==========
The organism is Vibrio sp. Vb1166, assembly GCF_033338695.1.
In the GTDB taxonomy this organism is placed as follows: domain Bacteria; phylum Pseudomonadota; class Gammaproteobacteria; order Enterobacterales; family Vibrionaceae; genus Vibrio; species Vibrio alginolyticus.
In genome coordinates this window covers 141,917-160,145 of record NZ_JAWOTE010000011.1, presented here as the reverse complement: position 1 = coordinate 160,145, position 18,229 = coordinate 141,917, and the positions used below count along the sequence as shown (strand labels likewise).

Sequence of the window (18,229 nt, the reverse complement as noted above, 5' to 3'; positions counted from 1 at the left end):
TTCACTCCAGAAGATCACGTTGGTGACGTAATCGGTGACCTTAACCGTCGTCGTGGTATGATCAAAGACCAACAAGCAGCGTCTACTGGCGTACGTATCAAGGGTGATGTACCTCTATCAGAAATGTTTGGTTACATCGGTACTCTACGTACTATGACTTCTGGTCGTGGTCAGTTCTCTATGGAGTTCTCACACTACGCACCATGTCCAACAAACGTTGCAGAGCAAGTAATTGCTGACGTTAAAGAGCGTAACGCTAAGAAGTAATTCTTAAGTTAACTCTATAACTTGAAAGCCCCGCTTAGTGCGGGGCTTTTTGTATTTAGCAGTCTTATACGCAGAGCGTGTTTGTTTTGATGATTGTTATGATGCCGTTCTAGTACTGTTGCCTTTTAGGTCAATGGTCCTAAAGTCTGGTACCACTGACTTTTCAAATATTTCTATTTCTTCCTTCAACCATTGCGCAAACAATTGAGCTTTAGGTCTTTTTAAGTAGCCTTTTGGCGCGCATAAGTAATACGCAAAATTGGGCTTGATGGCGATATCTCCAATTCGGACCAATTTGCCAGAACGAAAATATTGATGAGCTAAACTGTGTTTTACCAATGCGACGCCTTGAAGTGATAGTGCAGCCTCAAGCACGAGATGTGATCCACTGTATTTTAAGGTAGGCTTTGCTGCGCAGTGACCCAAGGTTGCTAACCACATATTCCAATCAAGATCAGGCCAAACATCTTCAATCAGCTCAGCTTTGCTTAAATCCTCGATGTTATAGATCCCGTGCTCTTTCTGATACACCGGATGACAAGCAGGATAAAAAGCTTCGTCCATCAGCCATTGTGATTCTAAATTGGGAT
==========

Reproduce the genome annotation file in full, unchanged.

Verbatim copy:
The organism is Vibrio sp. Vb1166, assembly GCF_033338695.1.
In the GTDB taxonomy this organism is placed as follows: domain Bacteria; phylum Pseudomonadota; class Gammaproteobacteria; order Enterobacterales; family Vibrionaceae; genus Vibrio; species Vibrio alginolyticus.
In genome coordinates this window covers 141,917-160,145 of record NZ_JAWOTE010000011.1, presented here as the reverse complement: position 1 = coordinate 160,145, position 18,229 = coordinate 141,917, and the positions used below count along the sequence as shown (strand labels likewise).

Sequence of the window (18,229 nt, the reverse complement as noted above, 5' to 3'; positions counted from 1 at the left end):
TTCACTCCAGAAGATCACGTTGGTGACGTAATCGGTGACCTTAACCGTCGTCGTGGTATGATCAAAGACCAACAAGCAGCGTCTACTGGCGTACGTATCAAGGGTGATGTACCTCTATCAGAAATGTTTGGTTACATCGGTACTCTACGTACTATGACTTCTGGTCGTGGTCAGTTCTCTATGGAGTTCTCACACTACGCACCATGTCCAACAAACGTTGCAGAGCAAGTAATTGCTGACGTTAAAGAGCGTAACGCTAAGAAGTAATTCTTAAGTTAACTCTATAACTTGAAAGCCCCGCTTAGTGCGGGGCTTTTTGTATTTAGCAGTCTTATACGCAGAGCGTGTTTGTTTTGATGATTGTTATGATGCCGTTCTAGTACTGTTGCCTTTTAGGTCAATGGTCCTAAAGTCTGGTACCACTGACTTTTCAAATATTTCTATTTCTTCCTTCAACCATTGCGCAAACAATTGAGCTTTAGGTCTTTTTAAGTAGCCTTTTGGCGCGCATAAGTAATACGCAAAATTGGGCTTGATGGCGATATCTCCAATTCGGACCAATTTGCCAGAACGAAAATATTGATGAGCTAAACTGTGTTTTACCAATGCGACGCCTTGAAGTGATAGTGCAGCCTCAAGCACGAGATGTGATCCACTGTATTTTAAGGTAGGCTTTGCTGCGCAGTGACCCAAGGTTGCTAACCACATATTCCAATCAAGATCAGGCCAAACATCTTCAATCAGCTCAGCTTTGCTTAAATCCTCGATGTTATAGATCCCGTGCTCTTTCTGATACACCGGATGACAAGCAGGATAAAAAGCTTCGTCCATCAGCCATTGTGATTCTAAATTGGGAT